this study, trees were defined as all vegetation taller than 5m in height. Forest loss was
defined as a stand-replacement disturbance. Results were disaggregated by reference
percent tree cover stratum (e.g. >50% crown cover to ~0% crown cover) and by year.
Forest degradation (24), for example selective removals from within forested stands that
do not lead to a non-forest state, was not included in the change characterization. Gain
was defined as the inverse of loss, or a non-forest to forest change; longer-lived
regrowing stands of tree cover that did not begin as non-forest within the study period
were not mapped as forest gain. Gain was related to percent tree crown cover densities
>50% and reported as a twelve year total. In this study, the term “forest” refers to tree
cover and not land use unless explicitly stated, e.g. “forest land use”.
The global Landsat analysis was performed using Google Earth Engine, a cloud
platform for earth observation data analysis that combines a public data catalog with a
large-scale computational facility optimized for parallel processing of geospatial data.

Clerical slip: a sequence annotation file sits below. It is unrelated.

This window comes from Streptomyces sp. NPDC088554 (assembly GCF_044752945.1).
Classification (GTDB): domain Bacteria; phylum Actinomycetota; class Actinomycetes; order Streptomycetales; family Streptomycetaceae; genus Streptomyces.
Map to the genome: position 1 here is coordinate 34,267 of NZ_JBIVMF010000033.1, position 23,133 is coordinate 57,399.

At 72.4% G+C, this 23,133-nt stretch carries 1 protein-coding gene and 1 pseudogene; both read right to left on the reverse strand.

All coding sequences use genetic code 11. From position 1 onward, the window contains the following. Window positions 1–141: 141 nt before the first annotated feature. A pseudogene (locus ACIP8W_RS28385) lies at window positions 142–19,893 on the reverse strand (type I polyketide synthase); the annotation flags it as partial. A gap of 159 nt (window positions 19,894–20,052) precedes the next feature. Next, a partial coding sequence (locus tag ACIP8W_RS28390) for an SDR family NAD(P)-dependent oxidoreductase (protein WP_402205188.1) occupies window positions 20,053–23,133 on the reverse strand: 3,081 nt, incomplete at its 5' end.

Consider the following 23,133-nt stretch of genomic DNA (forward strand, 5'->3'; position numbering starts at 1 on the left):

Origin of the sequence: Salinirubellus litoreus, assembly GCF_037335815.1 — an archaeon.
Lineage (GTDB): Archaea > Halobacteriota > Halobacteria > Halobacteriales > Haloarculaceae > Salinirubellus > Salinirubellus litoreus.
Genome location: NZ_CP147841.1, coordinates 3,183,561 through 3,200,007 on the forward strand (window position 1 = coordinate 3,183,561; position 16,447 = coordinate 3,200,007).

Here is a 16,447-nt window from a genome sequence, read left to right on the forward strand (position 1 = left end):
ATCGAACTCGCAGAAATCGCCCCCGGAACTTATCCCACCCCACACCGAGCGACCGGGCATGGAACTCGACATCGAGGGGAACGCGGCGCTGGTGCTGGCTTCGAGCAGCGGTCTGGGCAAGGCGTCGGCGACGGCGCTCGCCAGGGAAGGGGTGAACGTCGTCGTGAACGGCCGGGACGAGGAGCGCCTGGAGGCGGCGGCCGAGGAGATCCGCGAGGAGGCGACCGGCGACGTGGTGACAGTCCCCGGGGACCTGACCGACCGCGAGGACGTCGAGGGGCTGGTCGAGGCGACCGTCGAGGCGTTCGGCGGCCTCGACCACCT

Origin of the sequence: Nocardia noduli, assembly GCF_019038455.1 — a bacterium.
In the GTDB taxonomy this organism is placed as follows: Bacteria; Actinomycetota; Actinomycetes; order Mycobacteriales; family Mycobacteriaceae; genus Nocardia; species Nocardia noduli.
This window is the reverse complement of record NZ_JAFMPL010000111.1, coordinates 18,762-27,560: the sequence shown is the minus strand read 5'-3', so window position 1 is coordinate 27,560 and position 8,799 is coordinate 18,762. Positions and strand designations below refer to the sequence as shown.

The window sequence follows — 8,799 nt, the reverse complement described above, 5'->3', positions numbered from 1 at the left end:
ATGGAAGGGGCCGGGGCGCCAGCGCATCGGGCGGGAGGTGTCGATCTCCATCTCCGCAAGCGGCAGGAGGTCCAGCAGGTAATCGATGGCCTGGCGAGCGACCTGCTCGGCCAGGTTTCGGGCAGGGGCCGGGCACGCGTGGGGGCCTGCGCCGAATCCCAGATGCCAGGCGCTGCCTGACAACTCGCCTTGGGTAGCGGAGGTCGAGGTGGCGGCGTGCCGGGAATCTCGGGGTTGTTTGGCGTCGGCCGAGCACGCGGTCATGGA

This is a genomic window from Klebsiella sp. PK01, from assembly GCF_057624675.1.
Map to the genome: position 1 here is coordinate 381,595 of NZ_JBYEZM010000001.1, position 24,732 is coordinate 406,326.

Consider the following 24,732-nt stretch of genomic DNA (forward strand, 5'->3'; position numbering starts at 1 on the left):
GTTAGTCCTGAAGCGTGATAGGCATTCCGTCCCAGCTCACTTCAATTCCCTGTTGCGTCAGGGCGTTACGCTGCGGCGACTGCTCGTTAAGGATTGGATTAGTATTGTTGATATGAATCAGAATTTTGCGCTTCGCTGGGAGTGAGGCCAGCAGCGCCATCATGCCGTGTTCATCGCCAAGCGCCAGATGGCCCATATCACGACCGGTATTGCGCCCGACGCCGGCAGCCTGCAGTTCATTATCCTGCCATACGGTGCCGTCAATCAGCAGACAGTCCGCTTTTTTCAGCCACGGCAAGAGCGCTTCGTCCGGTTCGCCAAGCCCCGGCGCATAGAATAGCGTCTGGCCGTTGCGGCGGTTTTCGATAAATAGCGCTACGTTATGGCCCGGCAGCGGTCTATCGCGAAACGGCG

Google Earth Engine contains a nearly complete set of imagery from the Landsat 4, 5, 7,
and 8 satellites downloaded from the USGS Earth Resources Observation and Science
archive (25). For this study, we analyzed 654,178 growing season Landsat 7 Enhanced
Thematic Mapper Plus (ETM+) scenes from a total of 1.3 million available at the time of
the study. Growing season data are more appropriate for land cover mapping than
imagery captured during senescence or dormant seasonal periods (26). Automated
Landsat pre-processing steps included: (i) image resampling, (ii) conversion of raw
digital values (DN) to top of atmosphere (TOA) reflectance, (iii) cloud/shadow/water
screening and quality assessment (QA), and (iv) image normalization. All pre-processing
steps were tested at national scales around the globe using a method prototyped for the
Democratic Republic of Congo (27). The stack of QA layers was used to create a per-
pixel set of cloud-free image observations which in turn was employed to calculate time-
series spectral metrics. Metrics represent a generic feature space that facilitates regional-
scale mapping and have been used extensively with MODIS and AVHRR data (2,4) and
more recently with Landsat data in characterizing forest cover loss (27,28). Three groups
of per-band metrics were employed over the study interval: (i) reflectance values
representing maximum, minimum and selected percentile values (10, 25, 50, 75 and 90%
percentiles); (ii) mean reflectance values for observations between selected percentiles
(for the max-10%, 10-25%, 25-50%, 50-75%, 75-90%, 90%-max, min-max, 10-90%, and